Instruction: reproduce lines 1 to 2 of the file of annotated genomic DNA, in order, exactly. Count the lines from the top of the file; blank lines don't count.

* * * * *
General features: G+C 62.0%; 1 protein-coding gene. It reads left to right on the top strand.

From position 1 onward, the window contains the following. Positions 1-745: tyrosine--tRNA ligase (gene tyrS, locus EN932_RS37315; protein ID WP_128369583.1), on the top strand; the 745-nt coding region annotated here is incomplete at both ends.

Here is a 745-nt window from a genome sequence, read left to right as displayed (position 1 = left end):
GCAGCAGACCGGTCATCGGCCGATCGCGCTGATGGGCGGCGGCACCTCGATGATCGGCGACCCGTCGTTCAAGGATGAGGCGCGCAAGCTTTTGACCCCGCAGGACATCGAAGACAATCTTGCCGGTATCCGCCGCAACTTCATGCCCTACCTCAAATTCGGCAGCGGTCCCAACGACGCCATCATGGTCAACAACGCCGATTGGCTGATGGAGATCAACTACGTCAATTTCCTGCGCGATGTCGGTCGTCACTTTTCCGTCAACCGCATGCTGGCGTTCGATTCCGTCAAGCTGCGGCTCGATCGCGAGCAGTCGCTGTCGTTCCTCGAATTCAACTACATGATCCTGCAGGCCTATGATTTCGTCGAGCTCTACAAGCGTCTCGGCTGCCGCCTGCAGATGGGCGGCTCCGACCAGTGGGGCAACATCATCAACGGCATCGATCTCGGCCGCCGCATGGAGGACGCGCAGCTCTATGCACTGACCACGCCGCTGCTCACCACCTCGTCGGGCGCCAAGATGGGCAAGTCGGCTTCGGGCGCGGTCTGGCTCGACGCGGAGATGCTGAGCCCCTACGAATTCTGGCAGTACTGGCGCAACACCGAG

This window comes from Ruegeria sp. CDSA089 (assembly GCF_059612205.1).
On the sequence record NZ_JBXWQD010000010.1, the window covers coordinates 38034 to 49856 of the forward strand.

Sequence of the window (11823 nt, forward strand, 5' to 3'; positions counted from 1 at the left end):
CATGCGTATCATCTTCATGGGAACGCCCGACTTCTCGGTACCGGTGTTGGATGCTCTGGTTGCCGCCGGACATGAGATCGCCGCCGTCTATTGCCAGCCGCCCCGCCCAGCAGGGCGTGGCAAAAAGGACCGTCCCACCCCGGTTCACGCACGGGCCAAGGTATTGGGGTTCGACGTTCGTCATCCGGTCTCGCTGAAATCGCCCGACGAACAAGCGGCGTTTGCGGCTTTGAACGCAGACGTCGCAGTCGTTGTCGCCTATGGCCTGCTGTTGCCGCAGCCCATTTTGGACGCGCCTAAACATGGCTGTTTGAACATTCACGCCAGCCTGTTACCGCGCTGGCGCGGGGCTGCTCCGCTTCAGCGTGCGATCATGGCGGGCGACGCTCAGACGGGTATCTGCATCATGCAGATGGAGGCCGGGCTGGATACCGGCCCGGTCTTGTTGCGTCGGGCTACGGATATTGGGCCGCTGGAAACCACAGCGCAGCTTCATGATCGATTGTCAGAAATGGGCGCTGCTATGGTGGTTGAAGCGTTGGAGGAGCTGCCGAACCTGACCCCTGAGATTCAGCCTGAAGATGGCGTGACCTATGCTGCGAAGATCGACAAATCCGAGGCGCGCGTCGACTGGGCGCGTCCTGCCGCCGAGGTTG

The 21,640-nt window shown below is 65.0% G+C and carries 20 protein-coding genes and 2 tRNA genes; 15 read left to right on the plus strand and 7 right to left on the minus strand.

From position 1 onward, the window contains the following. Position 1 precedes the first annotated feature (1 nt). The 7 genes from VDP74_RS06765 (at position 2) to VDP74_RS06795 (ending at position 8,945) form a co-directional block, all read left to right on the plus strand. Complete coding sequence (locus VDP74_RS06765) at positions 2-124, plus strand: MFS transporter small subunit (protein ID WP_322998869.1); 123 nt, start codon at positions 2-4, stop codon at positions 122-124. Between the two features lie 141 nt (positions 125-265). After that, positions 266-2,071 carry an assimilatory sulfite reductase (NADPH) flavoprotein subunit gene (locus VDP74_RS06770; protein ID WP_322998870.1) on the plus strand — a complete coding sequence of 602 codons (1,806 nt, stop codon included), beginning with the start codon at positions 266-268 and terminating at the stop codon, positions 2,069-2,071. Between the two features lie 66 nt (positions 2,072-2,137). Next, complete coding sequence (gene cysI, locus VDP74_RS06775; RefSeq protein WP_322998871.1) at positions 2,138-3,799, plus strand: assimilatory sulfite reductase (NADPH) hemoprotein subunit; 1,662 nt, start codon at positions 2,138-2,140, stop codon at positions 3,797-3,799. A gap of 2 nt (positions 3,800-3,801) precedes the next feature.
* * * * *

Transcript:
General features: G+C 62.0%; 1 protein-coding gene. It reads left to right on the top strand.

From position 1 onward, the window contains the following. Positions 1-745: tyrosine--tRNA ligase (gene tyrS, locus EN932_RS37315; protein ID WP_128369583.1), on the top strand; the 745-nt coding region annotated here is incomplete at both ends.